The late Easter and the impact of a slump in the value of sterling led to a tenfold increase in winter losses for budget airline easyJet.

The UK carrier reported a pre-tax half-year loss of £212 million, up from £21 million in the same period a year earlier.

The airline attributed the shift in Easter into April for £45 million of the downturn with £82 million coming from the impact of negative net currency.

Excluding these two items the headline loss before tax would have been around £85 million.

The total loss before tax after non-headline items was £236 million against £18 million a year earlier, the airline disclosed today.

The deteriorating financial performance came despite a 9% year-on-year rise in the number of passengers carried to 33.8 million in the six months to March 31 as capacity rose by 8.4%.

Total revenue went up by 3.2% to £1.82 billion, with revenue per seat down by 4.9% to £48.80.

The headline cost per seat was flat at £38.54, reflecting strong cost control despite high levels of disruption to flights, with cancellations and delays increasing by 18% to 3,302, mainly due to severe weather at peak periods and air traffic control strikes.

“The challenges of working at Gatwick, where easyJet outperforms most of its direct competitors on on time performance, continue to have an impact on the rest of the network,” easyJet said.

This came against a backdrop of a 6% growth in the total European short-haul market in the six months to March 31.

However, easyJet pointed to rivals cutting growth plans or reducing capacity for the summer and the future, including Vueling, Norwegian, Air Berlin, Alitalia and Flybe.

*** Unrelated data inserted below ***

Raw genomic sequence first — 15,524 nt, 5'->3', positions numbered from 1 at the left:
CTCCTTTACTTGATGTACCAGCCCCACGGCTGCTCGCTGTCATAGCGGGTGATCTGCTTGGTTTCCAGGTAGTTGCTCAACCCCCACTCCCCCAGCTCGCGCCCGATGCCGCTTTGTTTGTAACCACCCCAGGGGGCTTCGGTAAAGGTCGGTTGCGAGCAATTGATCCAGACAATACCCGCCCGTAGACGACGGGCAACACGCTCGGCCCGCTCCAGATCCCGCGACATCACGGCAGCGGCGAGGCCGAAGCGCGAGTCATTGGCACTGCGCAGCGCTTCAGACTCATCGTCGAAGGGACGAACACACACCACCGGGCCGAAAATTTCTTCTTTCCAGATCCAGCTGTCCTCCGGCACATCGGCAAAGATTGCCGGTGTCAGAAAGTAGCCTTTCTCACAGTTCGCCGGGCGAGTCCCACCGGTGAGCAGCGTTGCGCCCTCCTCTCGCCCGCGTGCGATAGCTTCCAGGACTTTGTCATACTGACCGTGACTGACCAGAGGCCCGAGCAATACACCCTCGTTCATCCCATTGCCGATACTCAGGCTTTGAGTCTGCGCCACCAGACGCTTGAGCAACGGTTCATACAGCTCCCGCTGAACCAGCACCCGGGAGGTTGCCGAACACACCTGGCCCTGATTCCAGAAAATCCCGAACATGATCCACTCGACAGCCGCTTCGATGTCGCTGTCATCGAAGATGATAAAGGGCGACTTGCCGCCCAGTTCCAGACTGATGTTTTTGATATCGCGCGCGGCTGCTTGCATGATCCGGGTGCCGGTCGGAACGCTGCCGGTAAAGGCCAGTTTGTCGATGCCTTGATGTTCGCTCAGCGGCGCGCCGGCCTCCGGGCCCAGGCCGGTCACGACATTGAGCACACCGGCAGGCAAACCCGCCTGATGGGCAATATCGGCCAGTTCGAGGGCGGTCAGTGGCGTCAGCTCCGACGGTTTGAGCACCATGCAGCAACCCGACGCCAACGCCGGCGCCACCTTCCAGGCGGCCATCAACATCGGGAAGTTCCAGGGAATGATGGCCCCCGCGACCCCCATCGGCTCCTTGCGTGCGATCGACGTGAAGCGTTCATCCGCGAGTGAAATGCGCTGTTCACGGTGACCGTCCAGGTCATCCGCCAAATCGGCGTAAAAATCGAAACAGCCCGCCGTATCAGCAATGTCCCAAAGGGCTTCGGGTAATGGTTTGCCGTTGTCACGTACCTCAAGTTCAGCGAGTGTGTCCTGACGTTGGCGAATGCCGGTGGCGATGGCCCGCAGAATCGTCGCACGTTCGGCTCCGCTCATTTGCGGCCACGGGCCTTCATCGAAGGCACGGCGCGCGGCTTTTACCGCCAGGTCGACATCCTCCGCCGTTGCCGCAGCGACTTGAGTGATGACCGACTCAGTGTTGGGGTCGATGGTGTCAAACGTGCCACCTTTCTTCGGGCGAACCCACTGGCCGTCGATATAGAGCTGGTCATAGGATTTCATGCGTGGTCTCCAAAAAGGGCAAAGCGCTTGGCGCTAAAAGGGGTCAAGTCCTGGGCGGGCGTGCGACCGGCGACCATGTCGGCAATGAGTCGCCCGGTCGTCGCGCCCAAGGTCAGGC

Forward bookings are ahead of last year, at 77% for the third quarter and 55% for the half year.

The airline revealed that it remains on track to confirm a European Air Operator Certificate (AOC) by the summer and to secure its future operations within the European Union post-Brexit.

The airline is to purchase 30 Airbus A321neos under an existing agreement with the European manufacturer, with the first arriving in summer 2018.

This is a conversion of 30 existing orders for smaller A320neos will increase easyJet’s ability to grow in slot constrained airports and manage costs, according to the airline.

Chief executive Carolyn McCall said: “EasyJet delivered a resilient performance during the winter months with strong cost control, improving operational performance and within guidance for revenue.

“We grew total revenue by 3.2% year on year while passenger numbers were up by 2.8 million.

“The first half loss is in line with market expectations and reflects the movement of Easter into the second half as well as currency effects which together had an estimated impact of circa £127 million on the bottom line.”

Looking forward, she added: “Our bookings for the summer are ahead of last year showing that demand to fly remains strong and reflects growing evidence that consumers are prioritising expenditure on flights and holidays above other non-essential items.

“Looking ahead, we are seeing an improving revenue per seat trend as well as the continued reduction of competitor capacity growth.

“Cost performance for the full year will continue to be strong. EasyJet is delivering on its strategy of purposeful investment in securing and building strong positions at Europe’s leading airports which is driving competitive advantage with sustainable returns.

“As a result our expectations for the full year are in line with current consensus market expectations.”

The first half financial results came as easyJet revealed plans to recruit up to 450 new pilots from next month. The largest recruitment drive in the airline’s history comes of top of a record 426 taken on last year.

Around 300 of the new roles will be for cadet pilots, who can earn up to £50,000 a year, with a particular focus on recruiting more female pilots. Experienced captains with EasyJet can command pay of up to £146,000 a year.

EasyJet currently employs more than 3,000 pilots who fly a fleet of 265 Airbus aircraft on over 870 routes in 31 countries.

New pilot positions are being created at all of its bases including the UK airports of Gatwick, Luton, Stansted, Southend, Bristol, Newcastle, Glasgow, Edinburgh, Belfast, Manchester and Liverpool.